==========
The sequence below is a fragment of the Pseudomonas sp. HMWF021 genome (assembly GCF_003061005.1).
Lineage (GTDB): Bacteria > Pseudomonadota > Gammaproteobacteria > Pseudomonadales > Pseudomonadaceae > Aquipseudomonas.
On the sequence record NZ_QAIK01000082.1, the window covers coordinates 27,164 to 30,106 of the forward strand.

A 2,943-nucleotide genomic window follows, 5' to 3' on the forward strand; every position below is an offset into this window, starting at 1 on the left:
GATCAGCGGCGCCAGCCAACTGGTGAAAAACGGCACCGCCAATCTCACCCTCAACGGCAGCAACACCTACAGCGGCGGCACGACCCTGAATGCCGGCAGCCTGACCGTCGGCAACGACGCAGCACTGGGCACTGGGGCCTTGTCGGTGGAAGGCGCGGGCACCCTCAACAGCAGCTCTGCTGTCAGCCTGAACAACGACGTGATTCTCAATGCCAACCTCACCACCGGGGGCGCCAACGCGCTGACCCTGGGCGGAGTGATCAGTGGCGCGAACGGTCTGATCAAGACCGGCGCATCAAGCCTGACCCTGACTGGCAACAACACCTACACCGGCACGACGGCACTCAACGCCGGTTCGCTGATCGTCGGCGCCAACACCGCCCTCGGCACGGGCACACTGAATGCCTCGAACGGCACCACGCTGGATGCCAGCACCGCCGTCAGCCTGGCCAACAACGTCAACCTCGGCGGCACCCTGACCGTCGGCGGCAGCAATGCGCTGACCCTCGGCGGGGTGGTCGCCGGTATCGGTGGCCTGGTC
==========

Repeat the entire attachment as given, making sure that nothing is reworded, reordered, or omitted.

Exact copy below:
The sequence below is a fragment of the Pseudomonas sp. HMWF021 genome (assembly GCF_003061005.1).
Lineage (GTDB): Bacteria > Pseudomonadota > Gammaproteobacteria > Pseudomonadales > Pseudomonadaceae > Aquipseudomonas.
On the sequence record NZ_QAIK01000082.1, the window covers coordinates 27,164 to 30,106 of the forward strand.

A 2,943-nucleotide genomic window follows, 5' to 3' on the forward strand; every position below is an offset into this window, starting at 1 on the left:
GATCAGCGGCGCCAGCCAACTGGTGAAAAACGGCACCGCCAATCTCACCCTCAACGGCAGCAACACCTACAGCGGCGGCACGACCCTGAATGCCGGCAGCCTGACCGTCGGCAACGACGCAGCACTGGGCACTGGGGCCTTGTCGGTGGAAGGCGCGGGCACCCTCAACAGCAGCTCTGCTGTCAGCCTGAACAACGACGTGATTCTCAATGCCAACCTCACCACCGGGGGCGCCAACGCGCTGACCCTGGGCGGAGTGATCAGTGGCGCGAACGGTCTGATCAAGACCGGCGCATCAAGCCTGACCCTGACTGGCAACAACACCTACACCGGCACGACGGCACTCAACGCCGGTTCGCTGATCGTCGGCGCCAACACCGCCCTCGGCACGGGCACACTGAATGCCTCGAACGGCACCACGCTGGATGCCAGCACCGCCGTCAGCCTGGCCAACAACGTCAACCTCGGCGGCACCCTGACCGTCGGCGGCAGCAATGCGCTGACCCTCGGCGGGGTGGTCGCCGGTATCGGTGGCCTGGTC